Trout History and Families

by Fly Fisherman

NOT THE largest by far or necessarily the most beautiful, or the most edible, is the Salmonidae family of fishes. Regarded generally as piscatorial royalty the grouping includes the whitefish, the lake herring, the cisco, the salmons, the trouts and the chars. Some years ago many writers tied the grayling into the salmonidae picture because of their inhabiting the same waters and being considered a splendid game fish but the grayling, although related fairly closely, is a different family (Thymallus). It is of the trouts and chars with which we are concerned at this moment.

Nearly half a century ago a writer stated sorrowfully that his was the last generation that would relish the enjoyment of angling for the trouts in lakes and streams, and he was almost right in his prophecy had nothing been done about it. Trout hatchings, plantings and some study had been conducted but only as a sideline effort up to about that time. Since, concentrated work in company with scientific endeavor, restricting laws and conservation education has given rebirth to this important facet of trout supply for our recreational needs. In spite of the great number of anglers, which is constantly increasing, the work is pretty much in hand. Experiments and testings to still further improve our knowledge is a major effort of conservation departments of every state. The true wild trout is still with us in a few instances in this country, but his numbers are speedily becoming decimated. Hatchery spawn, when allowed time to become acclimated to their placement, will fast acquire all the traits of the “wild” fish with few of his shortcomings. Authorities declare that over ninety per cent of stream and lake trouts in the United States are hatchery plants and that is about the best ratio that the naturally spawned trout, under present fishing pressures, will ever reach.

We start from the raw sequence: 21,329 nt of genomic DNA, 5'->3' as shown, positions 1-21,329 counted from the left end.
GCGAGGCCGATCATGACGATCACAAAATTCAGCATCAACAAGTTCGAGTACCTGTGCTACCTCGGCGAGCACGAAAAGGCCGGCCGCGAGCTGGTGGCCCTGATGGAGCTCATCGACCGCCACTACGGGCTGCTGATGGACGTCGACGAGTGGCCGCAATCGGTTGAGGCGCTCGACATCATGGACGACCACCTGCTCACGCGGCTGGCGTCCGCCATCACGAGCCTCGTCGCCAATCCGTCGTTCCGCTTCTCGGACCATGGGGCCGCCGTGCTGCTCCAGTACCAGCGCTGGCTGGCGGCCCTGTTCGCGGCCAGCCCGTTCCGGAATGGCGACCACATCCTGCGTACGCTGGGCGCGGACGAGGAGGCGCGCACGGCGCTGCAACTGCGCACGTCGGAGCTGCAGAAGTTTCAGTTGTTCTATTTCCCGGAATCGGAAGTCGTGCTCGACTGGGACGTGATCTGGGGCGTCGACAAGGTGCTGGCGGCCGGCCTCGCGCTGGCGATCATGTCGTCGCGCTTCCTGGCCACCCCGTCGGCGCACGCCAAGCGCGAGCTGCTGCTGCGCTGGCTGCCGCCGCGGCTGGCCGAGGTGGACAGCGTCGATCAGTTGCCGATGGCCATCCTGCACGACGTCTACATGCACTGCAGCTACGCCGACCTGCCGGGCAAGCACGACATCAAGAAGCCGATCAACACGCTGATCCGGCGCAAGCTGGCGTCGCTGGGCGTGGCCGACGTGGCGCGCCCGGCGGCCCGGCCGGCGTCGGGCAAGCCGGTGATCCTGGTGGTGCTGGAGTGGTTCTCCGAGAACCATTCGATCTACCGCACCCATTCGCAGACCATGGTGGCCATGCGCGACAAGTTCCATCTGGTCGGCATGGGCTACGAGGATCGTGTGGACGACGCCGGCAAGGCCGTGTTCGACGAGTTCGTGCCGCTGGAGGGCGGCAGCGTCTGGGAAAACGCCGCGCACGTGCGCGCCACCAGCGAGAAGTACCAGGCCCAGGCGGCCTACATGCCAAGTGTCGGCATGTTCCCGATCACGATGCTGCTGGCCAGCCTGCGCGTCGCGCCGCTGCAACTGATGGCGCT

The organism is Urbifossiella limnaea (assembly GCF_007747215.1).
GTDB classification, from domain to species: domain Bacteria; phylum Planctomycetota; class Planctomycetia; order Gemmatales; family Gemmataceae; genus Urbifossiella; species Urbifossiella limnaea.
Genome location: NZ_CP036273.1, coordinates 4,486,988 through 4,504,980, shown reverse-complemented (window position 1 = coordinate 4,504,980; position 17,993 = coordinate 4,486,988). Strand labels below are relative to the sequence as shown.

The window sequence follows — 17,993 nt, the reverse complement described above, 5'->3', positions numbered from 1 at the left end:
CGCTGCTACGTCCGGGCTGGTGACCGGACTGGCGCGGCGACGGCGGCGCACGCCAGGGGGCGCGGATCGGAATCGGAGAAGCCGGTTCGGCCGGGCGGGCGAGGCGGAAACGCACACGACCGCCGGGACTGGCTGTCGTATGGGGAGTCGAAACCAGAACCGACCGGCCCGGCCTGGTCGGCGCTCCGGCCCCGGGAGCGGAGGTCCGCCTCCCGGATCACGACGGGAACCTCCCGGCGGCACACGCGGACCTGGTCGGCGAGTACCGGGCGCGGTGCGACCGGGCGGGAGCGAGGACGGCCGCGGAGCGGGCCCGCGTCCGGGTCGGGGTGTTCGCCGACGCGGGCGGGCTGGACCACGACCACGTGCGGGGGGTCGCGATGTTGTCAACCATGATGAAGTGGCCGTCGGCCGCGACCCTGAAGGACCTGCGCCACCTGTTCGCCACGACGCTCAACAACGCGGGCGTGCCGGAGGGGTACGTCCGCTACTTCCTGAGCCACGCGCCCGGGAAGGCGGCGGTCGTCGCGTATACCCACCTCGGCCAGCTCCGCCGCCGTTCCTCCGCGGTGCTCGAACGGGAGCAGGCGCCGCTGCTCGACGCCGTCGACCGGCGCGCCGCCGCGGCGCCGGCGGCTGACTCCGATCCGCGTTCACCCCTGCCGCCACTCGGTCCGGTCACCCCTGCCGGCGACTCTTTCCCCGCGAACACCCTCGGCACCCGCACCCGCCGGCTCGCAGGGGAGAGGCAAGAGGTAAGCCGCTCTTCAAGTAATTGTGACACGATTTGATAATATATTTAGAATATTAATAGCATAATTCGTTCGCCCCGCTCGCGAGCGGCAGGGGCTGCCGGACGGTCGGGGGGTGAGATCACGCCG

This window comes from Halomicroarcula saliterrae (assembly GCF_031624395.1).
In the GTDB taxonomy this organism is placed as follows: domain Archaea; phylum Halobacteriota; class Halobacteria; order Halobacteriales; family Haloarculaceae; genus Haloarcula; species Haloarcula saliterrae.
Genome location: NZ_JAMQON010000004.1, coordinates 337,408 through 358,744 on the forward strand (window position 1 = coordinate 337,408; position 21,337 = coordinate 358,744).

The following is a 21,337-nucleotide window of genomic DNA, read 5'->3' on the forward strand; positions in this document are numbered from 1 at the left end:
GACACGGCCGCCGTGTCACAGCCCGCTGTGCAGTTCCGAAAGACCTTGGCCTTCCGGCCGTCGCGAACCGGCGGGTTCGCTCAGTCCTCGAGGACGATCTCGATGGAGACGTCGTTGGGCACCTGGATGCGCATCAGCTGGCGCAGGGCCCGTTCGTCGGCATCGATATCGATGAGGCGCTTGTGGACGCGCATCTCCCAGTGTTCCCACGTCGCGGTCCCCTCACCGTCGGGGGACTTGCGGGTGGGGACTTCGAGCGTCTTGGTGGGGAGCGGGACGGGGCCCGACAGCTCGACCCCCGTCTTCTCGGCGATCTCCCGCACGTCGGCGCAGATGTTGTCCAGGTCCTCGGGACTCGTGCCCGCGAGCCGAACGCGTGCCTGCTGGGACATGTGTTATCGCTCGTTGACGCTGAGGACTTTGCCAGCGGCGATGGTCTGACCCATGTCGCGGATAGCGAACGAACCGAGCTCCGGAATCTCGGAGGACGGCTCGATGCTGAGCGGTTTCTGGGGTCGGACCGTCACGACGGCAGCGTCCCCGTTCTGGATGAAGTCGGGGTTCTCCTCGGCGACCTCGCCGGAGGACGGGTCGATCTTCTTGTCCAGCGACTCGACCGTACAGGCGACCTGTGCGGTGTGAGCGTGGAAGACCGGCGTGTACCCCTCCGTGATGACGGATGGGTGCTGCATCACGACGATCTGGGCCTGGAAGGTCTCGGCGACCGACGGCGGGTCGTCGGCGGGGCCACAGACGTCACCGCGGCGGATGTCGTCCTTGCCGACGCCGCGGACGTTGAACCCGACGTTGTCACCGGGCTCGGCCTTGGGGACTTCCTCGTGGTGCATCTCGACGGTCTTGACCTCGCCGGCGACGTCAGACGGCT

The most logical theory as to the probable fount of the North American trout and char families was that they originally came from Asia. Only recently in evolutionary history, perhaps less than 100,000 years ago, these families of fishes migrated restlessly through the tumbling Arctic ice floes into Alaska. They extended their range southward to the Fraser and Columbia, then into the Yellowstone, the Missouri, the Snake, the Arkansas, the Platte, the Colorado and the Rio Grande. Other families reached Hudson Bay, then traveling coastwise southward and into the rivers and lakes of the eastern coast of North America. The theory holds water because we know the trouts and chars are anadromous by nature. Little difficulty is experienced in their shunting from salt water to fresh water and back again when the urge or impulse is upon them and when the salt water is available or open to them.
In traveling their various ways the trout groups became separated from each other. Biologically, isolated creatures have a natural tendency to change, to adapt themselves to fit the environment to which they find a liking. The trout species have proved to be particularly adept in this function. For instance, the rainbow trouts have been classified into seventeen distinct subspecies. The cutthroat trouts are next with fourteen designations. The brook trout (a char) is labeled in nine varieties and his cousin, the dolly varden, carries five scientific names. Those arc the totals to date as near as can be determined. Tomorrow, or next year, there may be more.